9 Steps in Criminal Justice
Step 2. Investigation & Arrest or Citation
If suspect was not arrested at the time the crime was committed, Police/Sheriff's Dept. may continue with its investigation until they feel they have enough evidence to charge the suspect. When arrested you have the right to remain silent and that what you say can be used against you. Which is known as your Miranda Rights.
Step 3. Initial Appearance
Initial appearance assures that the individual was properly charged, that the complaint and affidavit on file are correct, that an attorney is appointed for the defendant and that a date is set for the preliminary hearing. When taken into custody must be taken before a judge within 24 hours of arrest.
Step 5. Arraignment and Plea
Formal accusation of the defendant where a plea of guilty or not guilty is entered. Defendant does not need to be present if a written arraignment is filed on their behalf by their attorney. The majority of the time the defendant will plead not guilty & the judge will set a trial date.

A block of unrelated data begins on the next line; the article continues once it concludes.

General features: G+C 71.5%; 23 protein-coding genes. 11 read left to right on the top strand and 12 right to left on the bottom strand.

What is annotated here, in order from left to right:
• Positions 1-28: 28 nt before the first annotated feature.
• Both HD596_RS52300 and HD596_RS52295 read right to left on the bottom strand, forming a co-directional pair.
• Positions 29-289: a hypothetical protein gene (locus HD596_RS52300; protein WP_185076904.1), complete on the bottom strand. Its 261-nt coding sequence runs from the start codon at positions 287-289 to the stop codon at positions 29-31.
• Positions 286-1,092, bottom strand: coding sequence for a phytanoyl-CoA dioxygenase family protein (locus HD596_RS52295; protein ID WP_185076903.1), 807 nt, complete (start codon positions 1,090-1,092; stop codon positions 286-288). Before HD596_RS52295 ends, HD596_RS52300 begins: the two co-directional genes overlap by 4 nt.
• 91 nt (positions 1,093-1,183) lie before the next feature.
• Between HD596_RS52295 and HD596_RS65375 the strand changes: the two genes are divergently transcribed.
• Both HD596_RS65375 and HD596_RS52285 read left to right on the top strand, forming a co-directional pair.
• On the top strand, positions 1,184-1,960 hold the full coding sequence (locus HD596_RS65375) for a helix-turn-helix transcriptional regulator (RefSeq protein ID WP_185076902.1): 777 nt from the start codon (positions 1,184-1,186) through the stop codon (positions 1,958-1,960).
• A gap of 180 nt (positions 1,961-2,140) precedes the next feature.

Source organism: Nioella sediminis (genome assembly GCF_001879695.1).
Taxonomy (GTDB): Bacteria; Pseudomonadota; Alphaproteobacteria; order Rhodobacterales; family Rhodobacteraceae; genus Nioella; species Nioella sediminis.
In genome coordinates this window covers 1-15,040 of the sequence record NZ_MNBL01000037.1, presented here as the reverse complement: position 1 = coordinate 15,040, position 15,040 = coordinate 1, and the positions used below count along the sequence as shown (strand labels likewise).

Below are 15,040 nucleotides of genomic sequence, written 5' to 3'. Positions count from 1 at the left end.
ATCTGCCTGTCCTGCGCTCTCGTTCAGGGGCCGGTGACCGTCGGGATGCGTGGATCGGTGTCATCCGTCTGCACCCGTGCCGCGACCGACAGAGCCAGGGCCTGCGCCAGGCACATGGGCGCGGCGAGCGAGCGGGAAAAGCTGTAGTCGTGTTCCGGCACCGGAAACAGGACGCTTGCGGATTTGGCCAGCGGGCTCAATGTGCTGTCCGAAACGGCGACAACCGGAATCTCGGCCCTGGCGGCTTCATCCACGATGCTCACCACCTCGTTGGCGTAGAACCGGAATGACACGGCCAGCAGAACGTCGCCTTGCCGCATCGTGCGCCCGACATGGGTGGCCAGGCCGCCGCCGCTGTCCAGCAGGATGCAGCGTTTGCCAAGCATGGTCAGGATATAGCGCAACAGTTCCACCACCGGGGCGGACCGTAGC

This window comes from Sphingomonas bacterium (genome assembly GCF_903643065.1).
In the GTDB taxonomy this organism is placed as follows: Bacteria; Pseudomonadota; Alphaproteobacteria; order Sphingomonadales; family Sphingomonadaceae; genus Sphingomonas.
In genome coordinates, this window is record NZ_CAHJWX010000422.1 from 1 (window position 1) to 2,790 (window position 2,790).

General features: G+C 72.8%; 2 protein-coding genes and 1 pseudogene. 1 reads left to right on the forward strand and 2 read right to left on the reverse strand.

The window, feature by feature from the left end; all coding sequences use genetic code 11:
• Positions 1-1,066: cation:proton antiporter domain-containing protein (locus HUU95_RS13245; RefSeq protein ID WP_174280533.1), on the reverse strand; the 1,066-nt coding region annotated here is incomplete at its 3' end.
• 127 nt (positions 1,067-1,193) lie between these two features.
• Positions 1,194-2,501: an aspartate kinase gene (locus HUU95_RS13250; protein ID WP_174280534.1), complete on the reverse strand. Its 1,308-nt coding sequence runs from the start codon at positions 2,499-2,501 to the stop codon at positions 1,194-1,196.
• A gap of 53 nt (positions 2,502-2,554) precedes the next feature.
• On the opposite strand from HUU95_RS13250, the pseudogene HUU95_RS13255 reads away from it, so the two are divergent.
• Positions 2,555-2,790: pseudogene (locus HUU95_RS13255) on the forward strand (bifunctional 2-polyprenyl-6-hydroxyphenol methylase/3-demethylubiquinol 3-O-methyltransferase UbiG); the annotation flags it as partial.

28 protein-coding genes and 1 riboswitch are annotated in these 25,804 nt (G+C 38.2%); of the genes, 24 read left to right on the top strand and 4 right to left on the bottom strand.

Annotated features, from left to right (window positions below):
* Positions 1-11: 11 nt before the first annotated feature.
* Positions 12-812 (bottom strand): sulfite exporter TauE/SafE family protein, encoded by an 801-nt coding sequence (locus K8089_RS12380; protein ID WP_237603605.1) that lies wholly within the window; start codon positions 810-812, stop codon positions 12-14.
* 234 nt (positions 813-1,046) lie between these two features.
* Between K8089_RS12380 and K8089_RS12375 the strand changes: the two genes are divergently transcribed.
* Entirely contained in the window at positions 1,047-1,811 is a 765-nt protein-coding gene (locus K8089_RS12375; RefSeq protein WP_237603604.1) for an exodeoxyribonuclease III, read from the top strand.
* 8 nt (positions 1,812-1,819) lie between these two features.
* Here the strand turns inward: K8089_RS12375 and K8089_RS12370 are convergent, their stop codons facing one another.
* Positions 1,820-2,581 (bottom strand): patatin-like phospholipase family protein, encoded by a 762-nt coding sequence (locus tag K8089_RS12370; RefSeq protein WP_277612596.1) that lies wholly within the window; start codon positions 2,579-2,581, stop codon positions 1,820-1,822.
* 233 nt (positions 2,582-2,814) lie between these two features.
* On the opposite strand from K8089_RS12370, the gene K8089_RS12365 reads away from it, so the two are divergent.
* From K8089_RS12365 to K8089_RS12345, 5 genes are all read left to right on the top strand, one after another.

Step 6. Discovery and Plea Negotiations
If the defendant pleads not guilty, the defense attorney has a right to "discover" the States evidence in the case. Victims and witnesses will be contacted, or may receive a subpoena, if the defense wishes to take their depositions. Most defendants eventually choose to plead guilty as plea negotiations proceed with the County Attorney.
Step 8. Sentencing
Victims & witnesses have the right to attend the sentencing hearing. Some charges have mandatory sentences that must be served, if failure to do so, defendant may have to serve jail time or may suspend the time and place the defendant on probation. If defendant successfully completes probation on a deferred judgment, the conviction will be removed from his/her criminal history.